After starting with fat and plus size tires, Advocate Cycles is moving to something a bit skinnier. Based out of Minneapolis, Advocate has been making noise in the bicycle world thanks to their positioning as a Special Benefit Corporation. The arrangement allows for Advocate to operate as a business while giving back 100% of the profits after expenses to bicycle based advocacy. Perhaps the way forward for many businesses, it was recently announced that Kickstarter is now a similar Public Benefit Corporation as well.
For Advocate cycles though, it’s not just about the advocacy, but it’s also about the bikes. Founder Tim Krueger mentioned he didn’t want to sell product he wasn’t proud of just because of the advocacy model. Instead he wanted to make the bikes he really wanted to ride while also giving back to the community. Their new Lorax is an example of just that – it’s meant to be an affordable, steel cross/gravel/do it all bike with modern components and a fun ride…
Continuing their use of local artists for the bicycle’s graphics, the Lorax get a custom illustration from Adam Turman. Featuring the Minnesota state tree of the Norway Pine, the illustration is Adam’s take on the popular children’s book centered around the Lorax.
Built around a long and low geometry more similar to a gravel bike, the Lorax is meant to ride anything from city/touring to gravel or even cyclocross. The Reynolds 525 steel frame offers a quality ride a price that is within most consumers’ budgets. Tim pointed out that there are many affordable steel bikes on the market, but few that offer a carbon fork which is key to the performance of the bike. Because of that, the Lorax uses a tapered carbon fork with quick release dropouts (400mm A2C, 50mm offset) .
We’re told that the bike will gain a thru axle fork option in the future, but Advocate is waiting on the completion of a new fork that they are working on. Out back, the Lorax ships with 135mm QR dropouts, but since it uses the same Portage dropout plates as their other bikes, it is already compatible with 142x12mm rear hubs. Like the other bikes, the Portage dropouts also allow for single speed use with a SS specific set of dropout plates with built-in chain tensioners.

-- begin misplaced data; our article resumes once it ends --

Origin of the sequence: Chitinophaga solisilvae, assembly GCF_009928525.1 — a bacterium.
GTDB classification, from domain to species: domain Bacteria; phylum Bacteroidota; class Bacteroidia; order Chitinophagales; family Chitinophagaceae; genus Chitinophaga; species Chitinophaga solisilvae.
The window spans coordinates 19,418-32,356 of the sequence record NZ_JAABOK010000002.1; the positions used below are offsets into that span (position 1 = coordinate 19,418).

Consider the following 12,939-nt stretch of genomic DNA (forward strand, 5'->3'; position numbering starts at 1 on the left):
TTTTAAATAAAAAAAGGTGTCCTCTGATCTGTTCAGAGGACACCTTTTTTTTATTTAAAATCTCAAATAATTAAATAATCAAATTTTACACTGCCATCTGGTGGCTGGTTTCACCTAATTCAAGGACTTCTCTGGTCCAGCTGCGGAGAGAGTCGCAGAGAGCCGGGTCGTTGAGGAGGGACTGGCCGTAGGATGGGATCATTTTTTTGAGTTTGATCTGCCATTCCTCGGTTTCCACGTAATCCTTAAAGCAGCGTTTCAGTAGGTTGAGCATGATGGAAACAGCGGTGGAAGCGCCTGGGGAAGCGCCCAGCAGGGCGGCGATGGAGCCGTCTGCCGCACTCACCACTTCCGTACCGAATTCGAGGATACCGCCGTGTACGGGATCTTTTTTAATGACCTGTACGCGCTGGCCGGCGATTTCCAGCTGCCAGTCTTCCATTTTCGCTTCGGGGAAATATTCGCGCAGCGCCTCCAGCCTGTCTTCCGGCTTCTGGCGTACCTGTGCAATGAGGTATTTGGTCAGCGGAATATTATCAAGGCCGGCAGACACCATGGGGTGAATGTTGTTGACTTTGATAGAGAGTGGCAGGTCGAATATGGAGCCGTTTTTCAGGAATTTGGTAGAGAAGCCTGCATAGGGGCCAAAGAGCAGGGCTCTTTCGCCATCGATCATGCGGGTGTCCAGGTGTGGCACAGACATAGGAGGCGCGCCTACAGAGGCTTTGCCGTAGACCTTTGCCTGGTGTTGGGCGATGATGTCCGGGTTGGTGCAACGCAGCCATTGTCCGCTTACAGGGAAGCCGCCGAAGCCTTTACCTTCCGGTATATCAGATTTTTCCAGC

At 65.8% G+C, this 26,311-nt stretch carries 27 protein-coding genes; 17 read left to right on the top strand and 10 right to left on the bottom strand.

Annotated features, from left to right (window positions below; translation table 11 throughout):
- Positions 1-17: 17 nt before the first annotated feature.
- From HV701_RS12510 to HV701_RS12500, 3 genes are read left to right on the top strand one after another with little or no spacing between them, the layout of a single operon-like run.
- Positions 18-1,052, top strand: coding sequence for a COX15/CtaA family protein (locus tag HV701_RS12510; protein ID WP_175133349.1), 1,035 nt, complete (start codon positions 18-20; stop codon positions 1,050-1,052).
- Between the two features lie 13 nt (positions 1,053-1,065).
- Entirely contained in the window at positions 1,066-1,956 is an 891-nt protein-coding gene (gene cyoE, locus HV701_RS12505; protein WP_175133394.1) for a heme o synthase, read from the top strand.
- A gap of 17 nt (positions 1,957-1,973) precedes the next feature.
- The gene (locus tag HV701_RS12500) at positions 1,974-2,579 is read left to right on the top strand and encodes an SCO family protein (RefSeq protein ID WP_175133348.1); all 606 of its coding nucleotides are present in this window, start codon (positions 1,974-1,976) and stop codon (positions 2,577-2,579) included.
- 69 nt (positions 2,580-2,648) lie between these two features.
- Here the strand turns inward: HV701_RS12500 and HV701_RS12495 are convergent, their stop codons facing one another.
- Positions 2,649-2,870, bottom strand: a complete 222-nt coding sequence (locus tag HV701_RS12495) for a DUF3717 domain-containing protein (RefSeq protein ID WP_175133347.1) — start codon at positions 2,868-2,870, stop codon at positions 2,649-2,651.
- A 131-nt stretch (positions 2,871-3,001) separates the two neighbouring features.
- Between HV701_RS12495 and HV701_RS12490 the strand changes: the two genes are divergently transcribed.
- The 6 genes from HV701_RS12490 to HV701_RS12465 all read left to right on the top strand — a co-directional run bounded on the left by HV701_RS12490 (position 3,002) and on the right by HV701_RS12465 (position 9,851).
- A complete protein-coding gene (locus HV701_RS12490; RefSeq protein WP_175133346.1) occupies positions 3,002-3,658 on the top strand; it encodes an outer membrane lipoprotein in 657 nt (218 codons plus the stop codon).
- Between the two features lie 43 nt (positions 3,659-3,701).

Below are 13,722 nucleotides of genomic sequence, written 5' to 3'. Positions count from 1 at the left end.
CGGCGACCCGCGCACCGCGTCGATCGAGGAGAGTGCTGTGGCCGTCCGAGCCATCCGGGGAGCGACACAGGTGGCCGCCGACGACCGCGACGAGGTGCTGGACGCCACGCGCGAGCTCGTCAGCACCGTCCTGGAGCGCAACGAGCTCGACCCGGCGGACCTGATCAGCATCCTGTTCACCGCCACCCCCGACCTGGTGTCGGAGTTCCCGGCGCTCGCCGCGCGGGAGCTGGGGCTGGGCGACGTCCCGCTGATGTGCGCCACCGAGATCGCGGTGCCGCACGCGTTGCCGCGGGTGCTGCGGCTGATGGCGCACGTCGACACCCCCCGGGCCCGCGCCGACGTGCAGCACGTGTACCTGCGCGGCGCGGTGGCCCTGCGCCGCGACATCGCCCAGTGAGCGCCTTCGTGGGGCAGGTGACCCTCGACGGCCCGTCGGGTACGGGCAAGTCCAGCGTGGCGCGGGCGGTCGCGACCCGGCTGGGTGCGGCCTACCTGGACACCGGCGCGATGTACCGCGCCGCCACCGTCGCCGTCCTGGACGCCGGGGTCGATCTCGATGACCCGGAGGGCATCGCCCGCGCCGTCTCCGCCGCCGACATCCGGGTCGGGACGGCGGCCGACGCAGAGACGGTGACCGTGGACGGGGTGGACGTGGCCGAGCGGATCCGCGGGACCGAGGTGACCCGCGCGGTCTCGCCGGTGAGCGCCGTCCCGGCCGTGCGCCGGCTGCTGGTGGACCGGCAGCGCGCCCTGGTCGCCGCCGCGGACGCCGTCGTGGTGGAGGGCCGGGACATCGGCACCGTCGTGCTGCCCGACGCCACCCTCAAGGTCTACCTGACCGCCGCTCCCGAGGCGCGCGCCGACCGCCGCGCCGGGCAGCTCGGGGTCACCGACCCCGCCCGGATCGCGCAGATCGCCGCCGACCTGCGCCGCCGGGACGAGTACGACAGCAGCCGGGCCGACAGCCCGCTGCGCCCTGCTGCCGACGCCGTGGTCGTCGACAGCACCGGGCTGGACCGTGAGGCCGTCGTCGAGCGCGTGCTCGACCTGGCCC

As you would expect from a do it all frame, there are braze ons for complete fenders and rear racks as well. Tire clearance should allow for a 40 mm tire with fender, for a 45 mm tire without. Stock, the bike will ship with 38s. Part of that tire clearance is due to the use of a pressfit 86 bottom bracket shell which Tim stands behind, even though he said it has been one of the few sources of criticism for the bikes. He pointed out that the pressfit shell allows them to provide tire clearance for the 45 mm tire without aggressive manipulation of the chain stays. The more manipulation of the stays, the greater chance of them failing in the future.
Other frame features include the use of downtube posts just in case somebody ever wants to run down tube shifters (and it also supplies a location for barrel adjusters that actually work), as well as fully external Cable housing.
Pricing is set for $999 for the frame and fork, and just $1799 for the complete Tiagra 10 speed build with Avid BB7s mechanical disc brakes. Expect to see a titanium version of the Lorax in March, with the steel version available then as well.